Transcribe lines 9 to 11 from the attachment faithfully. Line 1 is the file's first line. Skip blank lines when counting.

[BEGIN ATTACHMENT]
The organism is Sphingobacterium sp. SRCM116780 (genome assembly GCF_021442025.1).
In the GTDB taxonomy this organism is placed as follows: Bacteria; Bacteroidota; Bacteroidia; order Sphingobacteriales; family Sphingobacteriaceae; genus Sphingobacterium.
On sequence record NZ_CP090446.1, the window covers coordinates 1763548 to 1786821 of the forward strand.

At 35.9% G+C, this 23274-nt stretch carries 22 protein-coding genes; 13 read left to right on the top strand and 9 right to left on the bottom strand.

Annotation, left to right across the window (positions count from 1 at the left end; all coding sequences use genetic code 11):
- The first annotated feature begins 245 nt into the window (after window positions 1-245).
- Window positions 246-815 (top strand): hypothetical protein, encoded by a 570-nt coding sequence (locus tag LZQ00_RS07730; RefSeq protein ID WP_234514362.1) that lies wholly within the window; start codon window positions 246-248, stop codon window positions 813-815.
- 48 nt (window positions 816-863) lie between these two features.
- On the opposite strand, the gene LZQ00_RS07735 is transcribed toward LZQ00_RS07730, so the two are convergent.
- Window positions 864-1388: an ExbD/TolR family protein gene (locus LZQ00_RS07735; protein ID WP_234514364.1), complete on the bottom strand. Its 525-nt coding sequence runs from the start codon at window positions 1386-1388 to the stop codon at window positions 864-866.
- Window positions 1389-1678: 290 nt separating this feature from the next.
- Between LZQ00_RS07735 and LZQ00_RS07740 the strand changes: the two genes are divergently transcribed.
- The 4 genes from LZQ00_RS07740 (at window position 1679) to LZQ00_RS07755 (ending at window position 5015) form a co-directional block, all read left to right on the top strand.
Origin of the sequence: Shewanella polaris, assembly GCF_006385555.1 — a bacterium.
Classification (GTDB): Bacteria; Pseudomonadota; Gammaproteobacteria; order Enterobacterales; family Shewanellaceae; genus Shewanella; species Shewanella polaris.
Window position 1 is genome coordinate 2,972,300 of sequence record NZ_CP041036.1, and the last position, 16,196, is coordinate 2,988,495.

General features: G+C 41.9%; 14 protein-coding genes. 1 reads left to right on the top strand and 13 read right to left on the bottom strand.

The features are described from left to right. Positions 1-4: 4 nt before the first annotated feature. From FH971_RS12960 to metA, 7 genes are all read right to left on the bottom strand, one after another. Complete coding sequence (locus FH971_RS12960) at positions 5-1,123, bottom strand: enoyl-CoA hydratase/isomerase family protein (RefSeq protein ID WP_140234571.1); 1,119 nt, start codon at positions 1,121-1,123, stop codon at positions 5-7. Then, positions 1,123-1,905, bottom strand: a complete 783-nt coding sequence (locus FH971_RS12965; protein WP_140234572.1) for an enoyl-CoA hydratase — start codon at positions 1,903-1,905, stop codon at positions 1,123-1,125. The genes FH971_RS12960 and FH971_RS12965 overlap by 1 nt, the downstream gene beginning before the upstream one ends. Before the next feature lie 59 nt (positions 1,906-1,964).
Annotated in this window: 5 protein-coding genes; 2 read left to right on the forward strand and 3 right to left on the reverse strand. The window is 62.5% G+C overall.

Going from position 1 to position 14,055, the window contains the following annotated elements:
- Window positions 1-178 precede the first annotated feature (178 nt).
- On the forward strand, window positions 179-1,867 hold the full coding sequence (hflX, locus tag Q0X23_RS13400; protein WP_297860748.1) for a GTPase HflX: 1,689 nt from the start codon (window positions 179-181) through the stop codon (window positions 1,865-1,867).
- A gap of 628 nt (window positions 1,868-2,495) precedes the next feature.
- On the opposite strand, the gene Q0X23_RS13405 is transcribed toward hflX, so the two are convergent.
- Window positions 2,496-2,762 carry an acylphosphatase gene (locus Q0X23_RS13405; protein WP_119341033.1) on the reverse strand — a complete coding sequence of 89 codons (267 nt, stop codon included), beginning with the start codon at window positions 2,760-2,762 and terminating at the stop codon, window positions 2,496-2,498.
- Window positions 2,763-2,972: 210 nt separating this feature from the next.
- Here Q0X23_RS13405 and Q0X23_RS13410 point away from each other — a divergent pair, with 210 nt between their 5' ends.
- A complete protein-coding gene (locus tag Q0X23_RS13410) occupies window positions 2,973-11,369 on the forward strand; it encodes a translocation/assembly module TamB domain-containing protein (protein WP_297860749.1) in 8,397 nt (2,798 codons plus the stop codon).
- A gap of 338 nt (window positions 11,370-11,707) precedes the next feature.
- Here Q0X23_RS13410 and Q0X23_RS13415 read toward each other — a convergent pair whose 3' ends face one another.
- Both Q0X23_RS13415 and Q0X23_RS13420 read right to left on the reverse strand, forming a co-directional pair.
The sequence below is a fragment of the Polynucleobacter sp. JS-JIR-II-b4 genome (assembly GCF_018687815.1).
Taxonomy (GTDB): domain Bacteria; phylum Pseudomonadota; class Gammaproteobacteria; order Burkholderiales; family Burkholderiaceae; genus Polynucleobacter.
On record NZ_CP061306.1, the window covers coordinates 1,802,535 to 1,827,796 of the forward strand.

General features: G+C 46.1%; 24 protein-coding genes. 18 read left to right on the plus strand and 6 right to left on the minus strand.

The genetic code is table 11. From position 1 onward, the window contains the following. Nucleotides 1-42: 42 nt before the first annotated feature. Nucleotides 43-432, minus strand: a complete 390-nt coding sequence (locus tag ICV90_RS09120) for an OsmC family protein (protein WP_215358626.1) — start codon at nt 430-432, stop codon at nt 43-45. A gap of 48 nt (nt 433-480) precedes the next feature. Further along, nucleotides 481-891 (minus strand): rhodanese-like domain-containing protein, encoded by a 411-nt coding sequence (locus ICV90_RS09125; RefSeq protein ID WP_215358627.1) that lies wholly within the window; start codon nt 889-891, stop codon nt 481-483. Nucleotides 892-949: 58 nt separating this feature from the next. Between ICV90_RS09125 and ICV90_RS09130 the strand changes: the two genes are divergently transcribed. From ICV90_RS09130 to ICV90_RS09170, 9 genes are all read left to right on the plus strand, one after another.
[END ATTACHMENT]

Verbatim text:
- On the opposite strand, the gene LZQ00_RS07735 is transcribed toward LZQ00_RS07730, so the two are convergent.
- Window positions 864-1388: an ExbD/TolR family protein gene (locus LZQ00_RS07735; protein ID WP_234514364.1), complete on the bottom strand. Its 525-nt coding sequence runs from the start codon at window positions 1386-1388 to the stop codon at window positions 864-866.
- Window positions 1389-1678: 290 nt separating this feature from the next.